3.5 GHz: The Democratization of LTE
Video Courtesy of Converge! Network Digest
The Wireless Broadband Alliance organizes Wireless Global Congress which was held November 14 – 17 in San Jose, CA. As one of the world’s leading wireless events, more than 700 attendees and over 60 speakers and panelists attended.
The main theme for this year’s conference program was “Innovation and Convergence.” The wireless industry is truly at a crossroads with the coexistence and convergence of licensed and unlicensed spectrum. I presented a paper titled “3.5 GHz – The Democratization of LTE” in the session on “Convergence and Coordinated Shared Spectrum Solution” with Neville Meijers, VP of Small Cells, Qualcomm who presented his paper on “Harmonious Integration of Unlicensed and Licensed Spectrum." Both presentations addressed the new opportunities in unlicensed spectrum with LTE based technologies using either LTE TDD or MuLTEfire.
My presentation addressed an exciting development here in the USA where the U.S. Federal Communications Commission has opened up 150 MHz of spectrum for shared use by commercial entities in the 3.5 GHz band (specifically 3.55-3.7 GHz). The innovative shared spectrum model adopted by the FCC for the Citizens Broadband Radio Service (CBRS) constitutes a bold and historic shift in spectrum allocation.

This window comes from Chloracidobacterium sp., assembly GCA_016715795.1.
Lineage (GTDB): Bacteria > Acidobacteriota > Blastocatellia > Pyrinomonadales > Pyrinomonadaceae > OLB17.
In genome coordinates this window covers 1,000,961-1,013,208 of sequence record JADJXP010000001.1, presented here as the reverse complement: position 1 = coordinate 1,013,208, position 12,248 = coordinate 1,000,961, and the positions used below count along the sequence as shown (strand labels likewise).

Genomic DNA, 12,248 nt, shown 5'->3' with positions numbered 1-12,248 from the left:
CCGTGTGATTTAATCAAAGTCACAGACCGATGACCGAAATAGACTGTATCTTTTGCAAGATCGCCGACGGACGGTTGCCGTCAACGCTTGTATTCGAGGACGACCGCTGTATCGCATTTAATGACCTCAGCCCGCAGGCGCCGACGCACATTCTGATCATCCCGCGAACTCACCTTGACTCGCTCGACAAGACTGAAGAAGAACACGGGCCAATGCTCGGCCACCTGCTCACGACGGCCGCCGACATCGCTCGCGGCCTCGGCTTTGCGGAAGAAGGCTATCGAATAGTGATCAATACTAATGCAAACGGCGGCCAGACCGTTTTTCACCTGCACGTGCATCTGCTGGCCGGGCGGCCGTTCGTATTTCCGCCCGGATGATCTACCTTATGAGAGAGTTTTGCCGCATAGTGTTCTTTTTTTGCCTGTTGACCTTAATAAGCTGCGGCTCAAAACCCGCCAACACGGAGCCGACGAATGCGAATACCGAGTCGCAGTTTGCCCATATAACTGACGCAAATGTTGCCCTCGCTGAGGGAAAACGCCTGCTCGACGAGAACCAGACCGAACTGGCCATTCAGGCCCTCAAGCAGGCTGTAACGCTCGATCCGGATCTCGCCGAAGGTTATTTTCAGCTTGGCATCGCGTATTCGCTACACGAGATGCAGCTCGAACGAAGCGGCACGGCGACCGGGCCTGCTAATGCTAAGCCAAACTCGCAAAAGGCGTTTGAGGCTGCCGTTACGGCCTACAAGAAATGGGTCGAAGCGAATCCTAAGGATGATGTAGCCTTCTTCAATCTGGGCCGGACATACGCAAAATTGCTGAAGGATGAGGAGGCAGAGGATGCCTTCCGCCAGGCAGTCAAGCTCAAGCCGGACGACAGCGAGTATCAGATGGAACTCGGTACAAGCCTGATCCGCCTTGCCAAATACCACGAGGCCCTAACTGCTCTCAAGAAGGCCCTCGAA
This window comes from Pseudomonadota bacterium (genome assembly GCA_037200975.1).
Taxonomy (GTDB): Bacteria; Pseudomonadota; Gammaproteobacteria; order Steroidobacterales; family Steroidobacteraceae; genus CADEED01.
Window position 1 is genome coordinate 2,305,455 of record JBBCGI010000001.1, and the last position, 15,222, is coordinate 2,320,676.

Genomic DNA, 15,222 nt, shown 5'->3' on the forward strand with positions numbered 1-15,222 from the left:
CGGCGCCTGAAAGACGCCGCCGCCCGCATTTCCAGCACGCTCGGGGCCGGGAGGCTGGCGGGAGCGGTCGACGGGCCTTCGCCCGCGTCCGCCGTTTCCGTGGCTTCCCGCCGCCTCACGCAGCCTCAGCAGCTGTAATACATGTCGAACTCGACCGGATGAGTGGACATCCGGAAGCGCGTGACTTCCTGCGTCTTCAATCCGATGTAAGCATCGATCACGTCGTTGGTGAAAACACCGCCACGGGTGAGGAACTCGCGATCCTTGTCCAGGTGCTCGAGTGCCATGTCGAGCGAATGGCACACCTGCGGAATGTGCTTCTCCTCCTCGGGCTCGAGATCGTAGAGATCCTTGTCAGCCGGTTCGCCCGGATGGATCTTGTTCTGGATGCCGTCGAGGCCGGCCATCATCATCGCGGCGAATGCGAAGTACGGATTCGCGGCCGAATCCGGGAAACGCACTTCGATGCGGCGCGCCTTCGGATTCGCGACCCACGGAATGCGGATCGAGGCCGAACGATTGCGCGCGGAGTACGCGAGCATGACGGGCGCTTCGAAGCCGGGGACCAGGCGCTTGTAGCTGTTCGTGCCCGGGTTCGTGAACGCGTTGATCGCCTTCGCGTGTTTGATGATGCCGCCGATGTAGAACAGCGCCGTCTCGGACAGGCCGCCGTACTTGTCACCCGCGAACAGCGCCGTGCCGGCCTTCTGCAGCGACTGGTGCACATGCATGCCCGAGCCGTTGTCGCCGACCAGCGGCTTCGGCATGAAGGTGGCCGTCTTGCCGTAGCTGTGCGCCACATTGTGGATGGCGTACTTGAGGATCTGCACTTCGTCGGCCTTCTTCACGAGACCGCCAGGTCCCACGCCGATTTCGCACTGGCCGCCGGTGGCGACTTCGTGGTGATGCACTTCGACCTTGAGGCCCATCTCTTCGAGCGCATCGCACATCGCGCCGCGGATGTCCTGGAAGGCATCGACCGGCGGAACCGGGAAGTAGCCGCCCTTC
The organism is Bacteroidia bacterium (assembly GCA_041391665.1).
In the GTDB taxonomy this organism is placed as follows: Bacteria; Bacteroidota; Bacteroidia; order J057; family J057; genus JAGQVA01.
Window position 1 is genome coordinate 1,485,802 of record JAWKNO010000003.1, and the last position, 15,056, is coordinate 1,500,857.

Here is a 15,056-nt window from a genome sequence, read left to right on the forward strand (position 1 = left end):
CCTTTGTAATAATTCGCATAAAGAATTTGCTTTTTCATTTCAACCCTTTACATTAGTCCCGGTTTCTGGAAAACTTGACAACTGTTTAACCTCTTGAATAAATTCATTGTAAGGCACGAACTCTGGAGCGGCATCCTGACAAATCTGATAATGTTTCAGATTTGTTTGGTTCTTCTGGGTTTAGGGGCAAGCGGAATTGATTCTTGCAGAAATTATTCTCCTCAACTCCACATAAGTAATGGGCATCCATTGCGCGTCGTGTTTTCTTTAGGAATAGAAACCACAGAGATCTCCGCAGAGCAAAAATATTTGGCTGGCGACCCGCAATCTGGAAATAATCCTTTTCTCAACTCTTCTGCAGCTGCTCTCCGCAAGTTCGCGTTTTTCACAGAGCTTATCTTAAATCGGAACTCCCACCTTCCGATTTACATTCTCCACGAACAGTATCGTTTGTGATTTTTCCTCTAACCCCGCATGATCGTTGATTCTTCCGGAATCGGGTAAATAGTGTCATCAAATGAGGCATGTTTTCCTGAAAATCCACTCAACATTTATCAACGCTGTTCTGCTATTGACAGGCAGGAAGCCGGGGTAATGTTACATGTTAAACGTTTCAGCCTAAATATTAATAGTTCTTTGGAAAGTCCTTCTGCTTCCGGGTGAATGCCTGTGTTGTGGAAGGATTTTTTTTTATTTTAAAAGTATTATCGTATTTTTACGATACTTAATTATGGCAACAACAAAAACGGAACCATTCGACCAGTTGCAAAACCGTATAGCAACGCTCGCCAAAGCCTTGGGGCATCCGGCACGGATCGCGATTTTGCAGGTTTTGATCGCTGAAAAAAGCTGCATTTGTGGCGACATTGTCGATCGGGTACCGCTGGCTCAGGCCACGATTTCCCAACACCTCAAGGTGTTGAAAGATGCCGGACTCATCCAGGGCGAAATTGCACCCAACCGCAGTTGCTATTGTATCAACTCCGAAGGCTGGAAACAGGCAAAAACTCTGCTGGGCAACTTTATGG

There will be 15 ten megahertz-wide channels available at a granular census tract geography across the United States suitable for LTE time division duplex (TDD) and other technologies such as MuLTEfire and License Assist Access (LAA). Perhaps more importantly, this frequency range is defined in the mobile standards by 3GPP for mobile use.
CBRS represents the first opportunity for the democratization of LTE for cable operators and other fixed operators for new innovative applications. Unlike spectrum for mobile networks which can be used to cover very wide areas, CBRS is designed for small cells in both inside and outside locations. Additionally, the use of LTE TDD avoids the need for a macro-cell anchor of cells as all the signaling is contained within the band. Effectively, LTE technology becomes available for fixed operators for the first time. The frequency for CBRS covers bands 42 and 43 of the 3GPP mobile bands and is expected to be available in smart phones within the next two years and offers exciting opportunities.
Recently, CableLabs joined the CBRS Alliance to evangelize LTE-based CBRS technology, use cases and business opportunities for our members. The CBRS Alliance believes that LTE-based solutions in the CBRS band, utilizing shared spectrum, can enable both in-building and outdoor coverage and capacity expansion at massive scale. In order to maximize CBRS’s full potential, the CBRS Alliance aims to enable a robust ecosystem towards making LTE-based CBRS solutions available.